Proceedings of The 6th International Conference on Future of Teaching and Education
Young EFL Learners Collaboratively Writing a Dialogue during a Regular Classroom Lesson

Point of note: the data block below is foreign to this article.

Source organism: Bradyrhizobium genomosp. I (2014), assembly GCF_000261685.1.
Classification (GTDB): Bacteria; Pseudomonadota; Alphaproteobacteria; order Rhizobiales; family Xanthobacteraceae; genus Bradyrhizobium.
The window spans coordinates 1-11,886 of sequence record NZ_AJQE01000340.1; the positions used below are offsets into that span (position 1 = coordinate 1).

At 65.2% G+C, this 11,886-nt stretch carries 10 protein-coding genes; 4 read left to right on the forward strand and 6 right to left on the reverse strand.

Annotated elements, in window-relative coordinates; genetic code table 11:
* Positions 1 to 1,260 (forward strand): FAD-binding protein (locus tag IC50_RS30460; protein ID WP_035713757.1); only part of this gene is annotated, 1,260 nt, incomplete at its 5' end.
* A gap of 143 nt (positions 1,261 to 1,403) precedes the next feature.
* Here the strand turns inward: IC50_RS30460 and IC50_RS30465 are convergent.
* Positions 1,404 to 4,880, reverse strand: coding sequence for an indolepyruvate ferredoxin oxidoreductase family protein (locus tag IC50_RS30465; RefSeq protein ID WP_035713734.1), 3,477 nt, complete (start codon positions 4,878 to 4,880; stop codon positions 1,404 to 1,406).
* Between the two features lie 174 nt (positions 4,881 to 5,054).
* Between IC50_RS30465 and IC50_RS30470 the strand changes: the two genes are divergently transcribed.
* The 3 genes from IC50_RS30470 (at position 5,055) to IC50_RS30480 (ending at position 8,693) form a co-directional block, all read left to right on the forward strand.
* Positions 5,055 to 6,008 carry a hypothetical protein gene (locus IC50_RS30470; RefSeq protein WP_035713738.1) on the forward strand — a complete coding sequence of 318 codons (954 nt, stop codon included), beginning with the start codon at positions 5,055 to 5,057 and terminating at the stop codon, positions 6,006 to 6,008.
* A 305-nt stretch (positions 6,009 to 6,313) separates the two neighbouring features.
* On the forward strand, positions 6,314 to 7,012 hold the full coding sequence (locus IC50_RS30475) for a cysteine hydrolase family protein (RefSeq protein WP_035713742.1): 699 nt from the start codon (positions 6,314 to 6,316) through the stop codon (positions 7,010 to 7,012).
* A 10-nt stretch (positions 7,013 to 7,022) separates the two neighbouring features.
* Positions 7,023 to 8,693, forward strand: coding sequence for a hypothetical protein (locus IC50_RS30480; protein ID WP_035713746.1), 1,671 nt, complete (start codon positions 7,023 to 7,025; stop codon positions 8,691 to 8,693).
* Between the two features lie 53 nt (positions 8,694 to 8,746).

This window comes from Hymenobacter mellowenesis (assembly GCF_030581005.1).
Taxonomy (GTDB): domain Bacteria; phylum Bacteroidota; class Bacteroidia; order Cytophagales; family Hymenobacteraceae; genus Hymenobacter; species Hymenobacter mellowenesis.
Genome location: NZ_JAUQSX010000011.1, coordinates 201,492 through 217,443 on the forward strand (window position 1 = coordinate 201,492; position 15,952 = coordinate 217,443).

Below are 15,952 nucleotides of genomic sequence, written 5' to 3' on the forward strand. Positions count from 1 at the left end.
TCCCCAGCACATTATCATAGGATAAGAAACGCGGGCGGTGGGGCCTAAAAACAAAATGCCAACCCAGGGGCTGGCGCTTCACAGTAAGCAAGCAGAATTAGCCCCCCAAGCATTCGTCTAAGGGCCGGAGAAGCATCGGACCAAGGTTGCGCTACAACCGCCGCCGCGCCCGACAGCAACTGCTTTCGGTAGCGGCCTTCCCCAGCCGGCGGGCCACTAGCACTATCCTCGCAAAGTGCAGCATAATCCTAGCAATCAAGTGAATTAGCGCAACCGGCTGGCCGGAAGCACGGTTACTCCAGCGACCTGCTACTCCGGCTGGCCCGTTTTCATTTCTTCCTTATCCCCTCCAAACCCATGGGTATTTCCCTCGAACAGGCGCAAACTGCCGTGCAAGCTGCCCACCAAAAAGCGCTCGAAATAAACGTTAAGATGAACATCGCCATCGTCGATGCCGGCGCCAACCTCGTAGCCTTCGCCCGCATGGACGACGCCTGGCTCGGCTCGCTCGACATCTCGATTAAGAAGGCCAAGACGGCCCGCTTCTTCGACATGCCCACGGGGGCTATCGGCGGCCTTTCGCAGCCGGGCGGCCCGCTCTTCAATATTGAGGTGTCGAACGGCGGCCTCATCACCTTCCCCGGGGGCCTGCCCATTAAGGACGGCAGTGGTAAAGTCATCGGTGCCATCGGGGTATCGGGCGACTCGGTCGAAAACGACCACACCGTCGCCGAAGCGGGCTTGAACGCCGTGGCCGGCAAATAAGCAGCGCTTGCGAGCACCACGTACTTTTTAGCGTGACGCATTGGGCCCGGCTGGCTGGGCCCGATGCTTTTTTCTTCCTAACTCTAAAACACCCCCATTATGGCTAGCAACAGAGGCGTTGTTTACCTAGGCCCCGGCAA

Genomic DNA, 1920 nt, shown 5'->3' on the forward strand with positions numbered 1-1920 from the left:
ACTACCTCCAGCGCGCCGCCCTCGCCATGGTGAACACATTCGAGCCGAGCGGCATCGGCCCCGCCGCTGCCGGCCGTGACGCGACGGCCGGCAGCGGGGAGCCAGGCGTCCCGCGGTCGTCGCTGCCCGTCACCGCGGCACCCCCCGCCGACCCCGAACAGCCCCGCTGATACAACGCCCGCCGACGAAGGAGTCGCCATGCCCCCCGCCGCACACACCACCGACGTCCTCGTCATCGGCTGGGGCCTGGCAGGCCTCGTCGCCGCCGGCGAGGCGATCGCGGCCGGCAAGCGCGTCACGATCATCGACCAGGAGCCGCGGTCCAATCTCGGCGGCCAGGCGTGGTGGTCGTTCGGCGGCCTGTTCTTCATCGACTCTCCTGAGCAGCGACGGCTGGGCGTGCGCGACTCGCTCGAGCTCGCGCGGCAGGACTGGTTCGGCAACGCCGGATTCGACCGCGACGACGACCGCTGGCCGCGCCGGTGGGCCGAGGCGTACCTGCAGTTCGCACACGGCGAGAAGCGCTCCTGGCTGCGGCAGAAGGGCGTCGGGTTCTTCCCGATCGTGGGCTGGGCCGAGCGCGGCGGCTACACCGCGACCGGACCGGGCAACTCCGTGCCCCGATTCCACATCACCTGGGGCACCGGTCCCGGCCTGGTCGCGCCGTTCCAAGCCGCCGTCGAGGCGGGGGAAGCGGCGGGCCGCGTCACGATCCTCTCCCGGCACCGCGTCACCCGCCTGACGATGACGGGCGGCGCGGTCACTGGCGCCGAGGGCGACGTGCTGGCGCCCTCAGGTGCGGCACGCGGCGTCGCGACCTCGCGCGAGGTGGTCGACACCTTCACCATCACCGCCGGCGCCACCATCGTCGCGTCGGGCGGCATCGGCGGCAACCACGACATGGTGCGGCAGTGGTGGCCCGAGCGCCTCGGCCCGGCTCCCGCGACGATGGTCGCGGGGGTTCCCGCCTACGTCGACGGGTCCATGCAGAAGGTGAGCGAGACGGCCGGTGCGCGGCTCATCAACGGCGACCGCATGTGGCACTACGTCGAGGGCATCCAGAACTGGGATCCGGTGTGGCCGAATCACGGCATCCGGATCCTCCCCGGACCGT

A growing body of research has explored collaborative writing (CW) among young learners. Nevertheless, studies have mainly focused on tasks such as the dictogloss, which is rather uncommon in regular classroom teaching and has neglected activities that are more common. In addition, research has focused on language-related episodes (LREs) without considering other important episodes including those that involve talking about the task content or procedure. Finally, only one study has explored to what extent the decisions made within LREs transfer into the written product. With these research gaps in mind, the present study examined CW of 12 pairs composed of 10 to 11-year-old German learners of English as a foreign language (EFL) who jointly wrote a dialogue. Drawing on micro-genetic analysis of the pair talk data and documentary analysis of students’ written work, the study illustrates in what ways and to what extent students engage with and resolve LREs. The study has found that in addition to LREs, students frequently engaged in content-related and activity-related episodes with the teacher’s involvement being rather limited. Despite the teacher’s presence, a high proportion of LREs was resolved incorrectly or left unresolved. Nearly all correctly and incorrectly resolved LREs were also incorporated into the jointly written dialogue. Students focused predominantly on the language targeted by the activity (lexical phrases) and attended to other language aspects minimally. Implications for the language classroom are discussed.